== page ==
Netflix Is Expected to Spend $15 Billion on Content This Year

Netflix is continuing to invest heavily in content for its popular streaming service. According to its 2018 fourth quarter earnings report, the company spent $8.9 billion in 2017 and $12.04 billion last year. Wall Street analysts predict Netflix will increase its spending around 25 percent in 2019, which would bring its investment to $15 billion. Netflix will also continue to spend big on marketing its original content; such costs increased 65 percent last year, and are projected to jump another 22 percent this year to almost $2.9 billion.

Continue reading Netflix Is Expected to Spend $15 Billion on Content This Year

Netflix Raises Subscription Prices to Fund Its Original Content

Netflix is raising its prices again, increasing the cost of its most popular plan to $13 per month, from $11, an 18 percent bump. The basic plan rose from $8 to $9 per month, a 13 percent increase. Netflix, which last raised prices in 2017, did so to offset its massive spending on original content. It is also a way to compete with rivals in streaming video from Amazon to Hulu as well as newcomers including AT&T’s WarnerMedia, Disney and Comcast’s NBCUniversal. In response to the news, Netflix shares rose 6.5 percent to $354.64. Continue reading Netflix Raises Subscription Prices to Fund Its Original Content

U.S. Home Entertainment Spending Peaks at $23.3B in 2018

According to DEG: The Digital Entertainment Group, U.S. consumer spending on home entertainment during 2018 reached an estimated $23.3 billion, a new record. During CES, DEG revealed that subscription streaming and “transactional video-on-demand” (TVOD) boosted the amount spent, which was up 11.5 percent from 2017. DEG noted that the numbers are still preliminary and that final numbers will be revealed in early February. The biggest growth came from subscription streaming mainly via Netflix, Amazon Prime Video and Hulu. Continue reading U.S. Home Entertainment Spending Peaks at $23.3B in 2018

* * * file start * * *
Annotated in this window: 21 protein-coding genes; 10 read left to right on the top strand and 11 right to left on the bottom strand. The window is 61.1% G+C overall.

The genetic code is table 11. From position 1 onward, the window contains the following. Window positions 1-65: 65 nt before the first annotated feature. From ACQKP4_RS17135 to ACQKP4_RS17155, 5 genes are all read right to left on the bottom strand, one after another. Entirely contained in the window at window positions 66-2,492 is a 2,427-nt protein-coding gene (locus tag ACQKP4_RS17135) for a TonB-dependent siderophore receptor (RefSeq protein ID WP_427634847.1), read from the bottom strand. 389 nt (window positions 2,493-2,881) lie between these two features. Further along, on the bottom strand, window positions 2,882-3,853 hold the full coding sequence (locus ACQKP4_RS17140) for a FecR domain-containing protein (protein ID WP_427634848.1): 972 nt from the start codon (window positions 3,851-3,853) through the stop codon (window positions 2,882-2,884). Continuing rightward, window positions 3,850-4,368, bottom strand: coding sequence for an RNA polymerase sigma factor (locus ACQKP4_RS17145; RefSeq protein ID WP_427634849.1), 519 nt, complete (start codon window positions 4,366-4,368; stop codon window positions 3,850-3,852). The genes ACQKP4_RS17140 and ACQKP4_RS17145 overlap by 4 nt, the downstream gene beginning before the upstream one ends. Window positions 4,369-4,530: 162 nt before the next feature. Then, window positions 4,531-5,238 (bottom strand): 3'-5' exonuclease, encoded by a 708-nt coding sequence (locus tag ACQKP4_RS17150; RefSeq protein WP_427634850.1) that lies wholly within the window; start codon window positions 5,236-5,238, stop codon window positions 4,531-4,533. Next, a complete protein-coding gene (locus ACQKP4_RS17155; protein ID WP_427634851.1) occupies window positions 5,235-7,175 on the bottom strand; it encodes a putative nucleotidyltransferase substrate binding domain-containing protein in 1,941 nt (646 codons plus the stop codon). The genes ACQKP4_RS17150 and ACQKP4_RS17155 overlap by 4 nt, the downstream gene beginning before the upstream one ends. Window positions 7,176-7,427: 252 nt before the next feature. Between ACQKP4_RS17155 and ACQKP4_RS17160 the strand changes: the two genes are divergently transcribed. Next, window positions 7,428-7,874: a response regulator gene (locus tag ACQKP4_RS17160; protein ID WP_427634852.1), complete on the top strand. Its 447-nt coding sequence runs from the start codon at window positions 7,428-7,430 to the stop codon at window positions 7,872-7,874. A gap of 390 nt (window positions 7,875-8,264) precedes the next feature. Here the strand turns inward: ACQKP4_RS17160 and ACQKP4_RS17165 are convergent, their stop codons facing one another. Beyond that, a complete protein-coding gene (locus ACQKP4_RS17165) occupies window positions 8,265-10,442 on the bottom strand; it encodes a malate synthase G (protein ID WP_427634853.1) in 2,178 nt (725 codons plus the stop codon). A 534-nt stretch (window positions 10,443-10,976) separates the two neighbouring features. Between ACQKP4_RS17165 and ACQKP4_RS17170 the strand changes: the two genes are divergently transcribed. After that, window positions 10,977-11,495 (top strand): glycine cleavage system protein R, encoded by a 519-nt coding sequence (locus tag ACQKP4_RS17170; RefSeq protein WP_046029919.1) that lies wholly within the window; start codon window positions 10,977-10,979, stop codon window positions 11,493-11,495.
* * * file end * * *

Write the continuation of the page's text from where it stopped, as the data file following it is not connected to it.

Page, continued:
NBCUniversal Readies Free, Ad-Supported Streaming Service

In 2020, Comcast’s NBCUniversal will launch a free, ad-supported streaming video service featuring the company’s own TV and film content as well as acquired programming and original content. The 52 million subscribers to Comcast Cable and Sky, the recently acquired European pay-TV unit, will receive the streaming service for free. According to sources, NBCUniversal will also offer the service for no additional charge to Charter Communications and Cox Communications, among other U.S. pay-TV companies with NBC channels. Continue reading NBCUniversal Readies Free, Ad-Supported Streaming Service

Amazon’s IMDb Debuts Free Ad-Supported Movie, TV Service

Amazon launched Freedive, a free, ad-supported streaming video channel on its Internet Movie Database (IMDb) site, featuring 130 movies and 29 TV shows licensed from CBS, NBCUniversal Television, Sony Pictures Entertainment/Columbia Pictures, Warner Bros. Television and others. Movies include “Awakenings,” “A Few Good Men,” “Adaptation,” “Memento,” “True Romance,” “The Last Samurai” — and TV shows include “Fringe,” “The Bachelor,” “Gilligan’s Island,” “Duck Dynasty,” “Quantum Leap,” “Born This Way,” “Kitchen Nightmares” and “Without a Trace.” Continue reading Amazon’s IMDb Debuts Free Ad-Supported Movie, TV Service

CES Panel: Envisioning Entertainment in the 5G Ecosystem